It goes back to the very beginning. I didn’t manage to breastfeed her and before we knew it we were regularly feeding our daughters, side by side, and alliances were being formed.
Having twins was an incredible initiation into parenthood for two utterly clueless adults. It quickly became apparent that they were two very different little people. One was quite content to go to sleep by herself and in her own cot, for example. The other required a lot more holding.
Now that they are swaggering nicely into toddlerhood, I appreciate those cuddles that she still looks for very, very much. It is so gorgeous to get those little squeezes all throughout the day. But when they were tiny babies that need for constant holding was challenging for me. It probably suited Andrew’s natural inclinations slightly better.
Now, when Andrew leaves the room, she is absolutely devastated. If he calls down the stairs to say something to me, she hears his voice and then he doesn’t appear, she can’t take it. Why would he be in the house, she seems to think, and not be here with me?!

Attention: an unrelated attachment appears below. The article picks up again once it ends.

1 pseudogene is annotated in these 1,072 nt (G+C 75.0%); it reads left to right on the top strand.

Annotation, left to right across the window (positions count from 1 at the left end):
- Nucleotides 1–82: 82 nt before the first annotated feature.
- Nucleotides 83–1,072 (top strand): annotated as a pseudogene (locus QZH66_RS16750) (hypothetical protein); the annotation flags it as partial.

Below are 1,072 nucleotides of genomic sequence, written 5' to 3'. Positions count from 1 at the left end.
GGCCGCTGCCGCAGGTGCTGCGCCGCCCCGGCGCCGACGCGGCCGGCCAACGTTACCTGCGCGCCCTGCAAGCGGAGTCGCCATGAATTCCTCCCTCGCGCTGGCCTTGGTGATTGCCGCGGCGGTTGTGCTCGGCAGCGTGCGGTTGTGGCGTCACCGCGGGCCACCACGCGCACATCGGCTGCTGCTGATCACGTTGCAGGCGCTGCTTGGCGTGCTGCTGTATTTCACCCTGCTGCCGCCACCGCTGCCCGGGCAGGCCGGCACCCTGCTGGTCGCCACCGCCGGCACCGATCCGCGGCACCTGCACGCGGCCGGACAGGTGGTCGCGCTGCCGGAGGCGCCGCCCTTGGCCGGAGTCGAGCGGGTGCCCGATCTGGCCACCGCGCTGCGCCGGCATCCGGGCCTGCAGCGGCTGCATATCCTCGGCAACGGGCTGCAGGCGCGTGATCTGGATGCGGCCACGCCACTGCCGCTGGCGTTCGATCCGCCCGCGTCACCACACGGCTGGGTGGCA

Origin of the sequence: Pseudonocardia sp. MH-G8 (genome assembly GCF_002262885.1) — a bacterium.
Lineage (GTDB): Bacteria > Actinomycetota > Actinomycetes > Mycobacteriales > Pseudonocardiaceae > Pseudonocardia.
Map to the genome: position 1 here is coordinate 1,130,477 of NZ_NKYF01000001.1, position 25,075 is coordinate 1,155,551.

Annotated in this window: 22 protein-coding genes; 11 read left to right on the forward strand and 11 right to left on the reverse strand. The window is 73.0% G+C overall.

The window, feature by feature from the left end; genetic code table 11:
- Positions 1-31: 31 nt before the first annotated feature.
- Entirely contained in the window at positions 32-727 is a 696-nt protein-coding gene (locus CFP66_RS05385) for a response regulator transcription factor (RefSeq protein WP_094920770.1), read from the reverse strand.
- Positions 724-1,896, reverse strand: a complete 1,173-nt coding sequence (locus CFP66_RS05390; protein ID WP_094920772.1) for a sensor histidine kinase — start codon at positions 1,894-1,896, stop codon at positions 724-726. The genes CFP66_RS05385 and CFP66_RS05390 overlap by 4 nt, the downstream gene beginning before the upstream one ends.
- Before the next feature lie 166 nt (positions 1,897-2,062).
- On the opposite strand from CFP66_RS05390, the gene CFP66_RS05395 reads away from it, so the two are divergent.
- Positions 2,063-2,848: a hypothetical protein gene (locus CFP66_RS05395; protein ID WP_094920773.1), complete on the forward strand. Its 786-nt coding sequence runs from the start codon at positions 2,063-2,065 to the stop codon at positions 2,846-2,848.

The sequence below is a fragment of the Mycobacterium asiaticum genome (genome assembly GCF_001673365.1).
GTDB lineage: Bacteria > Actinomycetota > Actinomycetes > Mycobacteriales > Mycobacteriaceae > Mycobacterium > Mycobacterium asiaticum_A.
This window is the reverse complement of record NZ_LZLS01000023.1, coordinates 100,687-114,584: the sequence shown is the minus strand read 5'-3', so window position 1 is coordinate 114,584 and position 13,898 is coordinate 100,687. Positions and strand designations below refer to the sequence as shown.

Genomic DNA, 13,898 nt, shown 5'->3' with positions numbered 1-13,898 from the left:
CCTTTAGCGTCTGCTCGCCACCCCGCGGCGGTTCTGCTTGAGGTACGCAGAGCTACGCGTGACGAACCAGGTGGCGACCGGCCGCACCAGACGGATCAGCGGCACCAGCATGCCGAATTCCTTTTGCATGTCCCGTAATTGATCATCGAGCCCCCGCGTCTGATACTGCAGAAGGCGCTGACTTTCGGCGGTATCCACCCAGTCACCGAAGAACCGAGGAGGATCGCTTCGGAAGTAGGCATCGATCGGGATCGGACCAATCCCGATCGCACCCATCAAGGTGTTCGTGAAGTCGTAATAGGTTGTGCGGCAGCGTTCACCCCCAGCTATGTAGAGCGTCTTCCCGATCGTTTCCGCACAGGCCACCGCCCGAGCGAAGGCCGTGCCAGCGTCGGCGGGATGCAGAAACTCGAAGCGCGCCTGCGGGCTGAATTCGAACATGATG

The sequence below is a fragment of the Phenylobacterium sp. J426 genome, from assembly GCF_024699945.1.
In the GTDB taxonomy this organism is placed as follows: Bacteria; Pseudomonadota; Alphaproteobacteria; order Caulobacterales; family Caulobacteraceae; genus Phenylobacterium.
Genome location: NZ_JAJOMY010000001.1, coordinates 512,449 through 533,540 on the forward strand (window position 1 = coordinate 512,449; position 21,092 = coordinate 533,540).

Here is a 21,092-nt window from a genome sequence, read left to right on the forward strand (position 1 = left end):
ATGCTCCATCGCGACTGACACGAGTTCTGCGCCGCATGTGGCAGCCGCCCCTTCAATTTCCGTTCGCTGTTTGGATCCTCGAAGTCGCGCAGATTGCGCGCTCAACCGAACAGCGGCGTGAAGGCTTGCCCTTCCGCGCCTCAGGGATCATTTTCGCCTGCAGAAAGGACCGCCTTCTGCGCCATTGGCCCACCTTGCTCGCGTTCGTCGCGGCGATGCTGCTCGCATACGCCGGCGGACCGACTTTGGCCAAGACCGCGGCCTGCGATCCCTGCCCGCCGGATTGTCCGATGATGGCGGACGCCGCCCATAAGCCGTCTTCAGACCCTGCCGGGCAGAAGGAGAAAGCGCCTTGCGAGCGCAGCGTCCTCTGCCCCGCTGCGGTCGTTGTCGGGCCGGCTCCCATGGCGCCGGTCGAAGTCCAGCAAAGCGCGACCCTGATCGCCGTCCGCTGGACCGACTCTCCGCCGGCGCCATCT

The other morning, while I was having breakfast with the girls, Andrew went up to have a shower. She clung, wailing, to the stair gate at the bottom of the stairs for the next 20 minutes. Inconsolable and impossible to distract. I leave the room all the time and nothing.
I can’t be sad about this. When her dad leaves and she gets upset she is absolutely heartbroken. I can’t want to create those feelings in her! And it would be hard for me too, trying to have some time to myself or get some work done, to hear that expression of pain.
At our wedding, my dad began his speech saying “I first met Liz when she was about 4 years old”. It was a very funny opener. Because, of course, my parents were together throughout my early years. But my dad would not have been involved with all of that.
Despite that, I know how much he means to me. He was a hugely important influence throughout my childhood, especially as I was getting bigger. It’s a bit unfair really, to my mum who put in all those hours, that I should care for him so much as well.
It means that I know that not being her favourite right now won’t matter in the long run. And I do see how much she loves me besides. Plus, let’s face it, this is all easy for me to say when we have two.
It doesn’t always have to be mum. That creates an unfair impediment for anything she wants to achieve outside of her family. And if it’s not mum sometimes, that might just be fine.